Enterprise social software spurs connections

The InfoWorld Test Center reveals the strengths and weaknesses of blogging, wiki, and community solutions from CubeTree, Jive, Socialtext, and Telligent

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Telligent Community 5.0 and Telligent Enterprise 2.0
Like Jive and Socialtext, Telligent recently renamed its products; Telligent Community (for managing public groups) was previously called Community Server, and Telligent Enterprise (for internal collaboration) had a past life as Community Server Evolution.

But whatever the name, these latest versions don't deviate from Telligent's philosophy over the past five years of delivering a platform that integrates various applications and services, whether from Telligent or your other IT system providers. That's a fundamental shift from products that often are disconnected from how enterprises manage knowledge -- typically spread throughout CRM, document management, and myriad other tools. Telligent has also addressed many of the usability concerns and functional gaps we noted in the previous versions.

[ Check out the Test Center's hands-on evaluation: Lab test: Telligent Community Server 2008 spurs collaboration ]

Telligent Enterprise 2.0's new site navigation is a key improvement because it lets you quickly browse through the most popular groups in the community. A special search function instantly pinpoints a particular group (out of potentially thousands) in the community. I also like the Favorite Places drop-down, which lets me create a custom list of groups, wikis, blogs, forums, and file galleries that I frequent.


User profiles now connect with LDAP and Active Directory servers; therefore, users' information is prepopulated when they first sign in. And the biography area is improved with an in-line rich-text editor, which lets users share photos and other information about themselves.

In the previous version, you needed database and programming skills to customize Telligent's user interface. Now, as with Socialtext and Jive SBS, you can drag widgets onto your profile page. I had no trouble adding the third-party TokBox video chat application to my profile page using Telligent's generic widget. Still, I'd give the advantage to Socialtext with its open widgets and better management.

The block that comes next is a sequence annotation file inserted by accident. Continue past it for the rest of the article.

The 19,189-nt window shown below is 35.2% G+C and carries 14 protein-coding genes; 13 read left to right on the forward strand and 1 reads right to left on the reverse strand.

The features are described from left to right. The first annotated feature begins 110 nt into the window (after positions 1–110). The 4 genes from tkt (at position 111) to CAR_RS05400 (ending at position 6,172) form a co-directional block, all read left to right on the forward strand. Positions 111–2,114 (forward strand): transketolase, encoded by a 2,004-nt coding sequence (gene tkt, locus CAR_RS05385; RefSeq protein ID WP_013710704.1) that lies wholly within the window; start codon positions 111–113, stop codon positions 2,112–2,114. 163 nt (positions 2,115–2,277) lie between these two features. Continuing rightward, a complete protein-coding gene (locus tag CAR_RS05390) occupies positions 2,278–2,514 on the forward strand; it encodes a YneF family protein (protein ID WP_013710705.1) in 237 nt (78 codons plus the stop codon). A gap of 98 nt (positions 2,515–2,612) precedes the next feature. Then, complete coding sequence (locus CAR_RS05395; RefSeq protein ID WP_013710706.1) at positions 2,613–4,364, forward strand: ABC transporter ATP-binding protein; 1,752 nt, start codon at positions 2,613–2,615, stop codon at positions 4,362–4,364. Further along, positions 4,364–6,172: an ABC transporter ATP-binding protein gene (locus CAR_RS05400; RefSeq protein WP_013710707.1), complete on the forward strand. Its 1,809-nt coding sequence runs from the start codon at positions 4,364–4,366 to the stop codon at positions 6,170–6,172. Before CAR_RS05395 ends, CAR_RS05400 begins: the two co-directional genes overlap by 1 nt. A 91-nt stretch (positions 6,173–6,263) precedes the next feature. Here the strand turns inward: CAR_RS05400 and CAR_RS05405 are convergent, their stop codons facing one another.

Telligent's activity streams are somewhat like other social networking solutions. But instead of showing content "tweets" on your home page, you see an action timeline of what people are doing and talking about, which helps build social connections.

You can also post a status update to just those people within a group, which was one of my favorite new features. Other products do something similar, but it usually requires each person to manually adjust their settings to receive messages intended for specific groups.

Telligent Community 5.0 is now widget-based, too, which makes customization and branding quick and fast. For instance, I dragged a content widget to my test home page to display a special message or breaking news. I then applied a different template to completely change the page's layout.

As an administrator, it was easy to create any of the five types of groups, which range from public to private unlisted. Within these groups, there's a blog, form, file area, and wiki by default. Each group can have its own look and layout.

Similarly, end-users can customize their home page by adding, deleting, or rearranging widgets, as well as change their user profile, just like internal users do with Telligent Enterprise.

Activity streams are also improved in Community 5.0. There may be a great deal of activity in large groups, so your home page now organizes it under different tabs, such as People and Groups, Messages, and My Activity.

Telligent Analytics 3.0 wasn't available for testing. However, the software I previewed appeared to connect Web and social analytics along with listening tools in ways I haven't seen before in collaboration software. There's the typical Web analytics to see page views and unique visitors. Significantly, managers can easily see -- using the Influencer's widget -- what activities users participate in and what they're talking about. These "social finger prints" have tangible value since you might spot problems before they affect your business.

Overall, Telligent continues to refine their social software so that employees and the public are active contributors to communities. The API helps you integrate third-party services and lets resellers add features for vertical markets, such as health care. And you can analyze conversations. While those are all positive characteristics of enterprise software, there's also a downside: Telligent is far from a plug-and-play solution. The Telligent software took me the longest of all the applications to configure before it was useful.

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